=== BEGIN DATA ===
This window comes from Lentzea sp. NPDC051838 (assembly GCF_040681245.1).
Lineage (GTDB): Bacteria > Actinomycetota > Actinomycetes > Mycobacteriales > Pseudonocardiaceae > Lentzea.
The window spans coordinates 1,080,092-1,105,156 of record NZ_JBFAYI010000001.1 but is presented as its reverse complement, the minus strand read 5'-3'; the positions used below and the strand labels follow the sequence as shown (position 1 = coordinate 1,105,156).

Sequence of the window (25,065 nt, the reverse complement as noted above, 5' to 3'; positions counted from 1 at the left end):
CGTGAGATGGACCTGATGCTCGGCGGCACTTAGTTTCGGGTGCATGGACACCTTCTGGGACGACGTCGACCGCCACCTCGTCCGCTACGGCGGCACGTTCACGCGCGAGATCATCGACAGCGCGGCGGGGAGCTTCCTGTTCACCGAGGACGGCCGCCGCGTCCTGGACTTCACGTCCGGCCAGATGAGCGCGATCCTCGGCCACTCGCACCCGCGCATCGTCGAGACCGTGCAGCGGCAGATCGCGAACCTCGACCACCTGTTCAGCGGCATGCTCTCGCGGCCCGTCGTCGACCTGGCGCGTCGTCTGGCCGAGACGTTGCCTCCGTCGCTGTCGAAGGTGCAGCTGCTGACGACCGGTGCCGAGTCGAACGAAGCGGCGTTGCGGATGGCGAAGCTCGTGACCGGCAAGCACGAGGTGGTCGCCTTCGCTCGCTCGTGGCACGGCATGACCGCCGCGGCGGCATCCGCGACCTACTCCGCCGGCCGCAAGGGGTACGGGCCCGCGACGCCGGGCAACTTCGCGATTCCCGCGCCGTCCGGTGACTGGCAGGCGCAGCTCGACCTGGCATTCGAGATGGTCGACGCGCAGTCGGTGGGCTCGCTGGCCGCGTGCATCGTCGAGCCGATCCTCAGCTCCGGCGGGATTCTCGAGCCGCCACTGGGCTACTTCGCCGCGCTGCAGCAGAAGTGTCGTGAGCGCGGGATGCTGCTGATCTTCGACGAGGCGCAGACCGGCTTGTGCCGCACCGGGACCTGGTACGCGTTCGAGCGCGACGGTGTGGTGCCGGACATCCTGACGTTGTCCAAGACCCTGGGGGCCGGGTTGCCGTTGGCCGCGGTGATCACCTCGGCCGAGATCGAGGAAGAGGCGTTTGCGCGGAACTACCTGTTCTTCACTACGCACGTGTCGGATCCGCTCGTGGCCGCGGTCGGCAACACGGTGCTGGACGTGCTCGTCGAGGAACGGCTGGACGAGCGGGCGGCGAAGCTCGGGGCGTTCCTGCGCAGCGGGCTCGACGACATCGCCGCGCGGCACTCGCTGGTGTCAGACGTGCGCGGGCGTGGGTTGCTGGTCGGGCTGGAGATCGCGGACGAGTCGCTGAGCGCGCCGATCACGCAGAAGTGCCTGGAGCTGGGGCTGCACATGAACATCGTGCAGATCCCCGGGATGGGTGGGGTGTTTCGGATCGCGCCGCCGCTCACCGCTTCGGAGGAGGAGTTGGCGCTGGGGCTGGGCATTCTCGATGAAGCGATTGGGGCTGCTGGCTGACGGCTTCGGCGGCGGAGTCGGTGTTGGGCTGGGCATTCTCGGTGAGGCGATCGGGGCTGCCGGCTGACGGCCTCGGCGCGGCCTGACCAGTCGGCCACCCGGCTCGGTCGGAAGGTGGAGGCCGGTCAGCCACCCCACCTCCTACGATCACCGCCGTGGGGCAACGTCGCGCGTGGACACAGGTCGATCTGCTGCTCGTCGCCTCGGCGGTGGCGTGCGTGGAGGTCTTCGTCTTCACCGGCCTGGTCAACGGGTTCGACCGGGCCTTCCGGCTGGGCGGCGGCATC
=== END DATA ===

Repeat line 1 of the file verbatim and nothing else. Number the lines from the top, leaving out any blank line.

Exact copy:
This window comes from Lentzea sp. NPDC051838 (assembly GCF_040681245.1).